Oroville Dam's close call shows regulatory need to account for climate change

March 2017

Nícola Ulibarrí, Assistant Professor of Planning, Policy and Design, wrote a feature for The Sacramento Bee. In light of the recent events with Oroville Dam, she educates readers on the need to "strengthen the regulatory process to ensure safer operations of dams." In this article, she outlines the steps needed to reduce the likelihood of the country's dams from failing.

Over time, nuisance flooding can cost more than extreme, infrequent events

February 2017

Long-term impact of climate change on US cities is rising, UCI researchers find

Global climate change is being felt in many coastal communities of the United States, not always in the form of big weather disasters but as a steady drip, drip, drip of nuisance flooding.

According to researchers at the University of California, Irvine, rising sea levels will cause these smaller events to become increasingly frequent in the future, and the cumulative effect may be comparable to extreme events such as Hurricane Katrina or Superstorm Sandy.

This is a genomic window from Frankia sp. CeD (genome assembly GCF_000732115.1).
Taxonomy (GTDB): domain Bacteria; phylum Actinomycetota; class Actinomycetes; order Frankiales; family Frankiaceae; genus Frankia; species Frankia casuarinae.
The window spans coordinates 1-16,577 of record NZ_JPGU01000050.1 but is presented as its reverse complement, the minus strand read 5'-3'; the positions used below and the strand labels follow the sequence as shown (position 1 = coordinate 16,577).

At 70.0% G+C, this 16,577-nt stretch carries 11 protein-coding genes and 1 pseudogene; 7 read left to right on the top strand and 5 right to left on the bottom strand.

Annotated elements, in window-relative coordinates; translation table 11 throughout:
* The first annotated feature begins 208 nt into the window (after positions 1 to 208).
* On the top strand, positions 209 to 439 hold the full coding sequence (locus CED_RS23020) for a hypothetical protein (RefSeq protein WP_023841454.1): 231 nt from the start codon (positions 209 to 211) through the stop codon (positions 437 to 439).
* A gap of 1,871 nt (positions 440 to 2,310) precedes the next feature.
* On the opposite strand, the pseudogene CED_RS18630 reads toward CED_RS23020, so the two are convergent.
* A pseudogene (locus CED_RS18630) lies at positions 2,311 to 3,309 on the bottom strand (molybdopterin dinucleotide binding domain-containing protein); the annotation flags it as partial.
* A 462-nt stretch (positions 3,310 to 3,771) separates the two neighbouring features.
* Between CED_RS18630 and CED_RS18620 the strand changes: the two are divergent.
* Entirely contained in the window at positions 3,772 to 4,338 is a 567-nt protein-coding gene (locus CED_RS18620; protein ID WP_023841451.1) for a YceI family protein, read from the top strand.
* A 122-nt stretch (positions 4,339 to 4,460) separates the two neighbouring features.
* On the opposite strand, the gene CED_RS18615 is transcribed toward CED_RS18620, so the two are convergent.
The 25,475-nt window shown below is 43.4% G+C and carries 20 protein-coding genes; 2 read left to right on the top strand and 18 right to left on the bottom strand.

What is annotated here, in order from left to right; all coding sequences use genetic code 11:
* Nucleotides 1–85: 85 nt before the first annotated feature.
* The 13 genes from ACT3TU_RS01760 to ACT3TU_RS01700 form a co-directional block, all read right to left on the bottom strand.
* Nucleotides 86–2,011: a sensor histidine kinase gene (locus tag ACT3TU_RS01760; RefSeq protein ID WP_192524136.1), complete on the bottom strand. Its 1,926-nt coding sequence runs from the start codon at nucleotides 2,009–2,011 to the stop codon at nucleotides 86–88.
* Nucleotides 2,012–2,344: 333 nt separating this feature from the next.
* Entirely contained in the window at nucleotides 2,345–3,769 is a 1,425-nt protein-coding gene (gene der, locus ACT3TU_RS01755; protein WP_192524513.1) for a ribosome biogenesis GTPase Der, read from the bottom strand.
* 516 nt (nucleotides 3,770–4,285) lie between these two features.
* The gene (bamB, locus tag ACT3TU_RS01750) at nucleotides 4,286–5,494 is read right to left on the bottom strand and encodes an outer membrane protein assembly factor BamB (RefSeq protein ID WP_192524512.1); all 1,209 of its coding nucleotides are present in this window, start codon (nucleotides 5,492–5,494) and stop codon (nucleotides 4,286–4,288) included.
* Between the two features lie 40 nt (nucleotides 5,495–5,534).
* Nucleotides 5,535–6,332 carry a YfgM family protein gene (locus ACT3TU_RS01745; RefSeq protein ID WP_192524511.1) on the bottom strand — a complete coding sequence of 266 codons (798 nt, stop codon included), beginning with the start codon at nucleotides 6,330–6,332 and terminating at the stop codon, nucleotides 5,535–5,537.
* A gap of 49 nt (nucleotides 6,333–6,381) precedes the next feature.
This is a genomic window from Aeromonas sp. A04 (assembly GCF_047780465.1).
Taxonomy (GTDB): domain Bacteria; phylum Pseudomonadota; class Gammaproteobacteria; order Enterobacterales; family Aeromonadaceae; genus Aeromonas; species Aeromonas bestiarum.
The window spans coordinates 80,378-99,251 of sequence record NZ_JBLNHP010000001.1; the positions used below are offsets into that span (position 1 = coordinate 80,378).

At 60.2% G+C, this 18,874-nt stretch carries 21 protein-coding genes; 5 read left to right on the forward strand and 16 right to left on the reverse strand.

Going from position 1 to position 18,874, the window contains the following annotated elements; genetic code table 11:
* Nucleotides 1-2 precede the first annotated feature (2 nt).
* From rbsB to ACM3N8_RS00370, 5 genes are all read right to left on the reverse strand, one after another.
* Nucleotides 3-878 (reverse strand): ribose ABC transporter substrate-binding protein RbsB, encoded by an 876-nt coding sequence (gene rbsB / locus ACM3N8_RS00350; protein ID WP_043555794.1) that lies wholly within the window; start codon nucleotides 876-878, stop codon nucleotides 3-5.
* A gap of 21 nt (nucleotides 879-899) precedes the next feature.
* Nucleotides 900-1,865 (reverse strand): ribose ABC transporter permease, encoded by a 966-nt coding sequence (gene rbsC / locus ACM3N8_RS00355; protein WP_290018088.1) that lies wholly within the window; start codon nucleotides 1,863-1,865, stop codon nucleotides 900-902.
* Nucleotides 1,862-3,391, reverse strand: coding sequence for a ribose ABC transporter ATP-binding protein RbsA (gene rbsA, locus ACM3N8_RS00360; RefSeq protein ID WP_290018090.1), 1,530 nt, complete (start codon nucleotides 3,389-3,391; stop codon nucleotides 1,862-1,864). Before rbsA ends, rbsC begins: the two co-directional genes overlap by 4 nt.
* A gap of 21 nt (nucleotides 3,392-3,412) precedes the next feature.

“Catastrophic storms get a lot of media attention and are studied, but we wanted to know more about the non-extreme events,” said Amir AghaKouchak, UCI associate professor of civil & environmental engineering and co-author of a new study on cumulative hazards in the American Geophysical Union journal Earth’s Future.

Why is the drought not over yet?

February 2017

David Feldman, Professor of Planning, Policy and Design, is quoted in L.A. Weekly, giving insight as to why the six-year drought is still in effect for Los Angeles county, despite the recent storms and above-average rainfall occurring in California. In this article, he cites groundwater replenishment and existing conservation policies as the causes to the reluctance to declare an end to the drought.

From L.A. Weekly: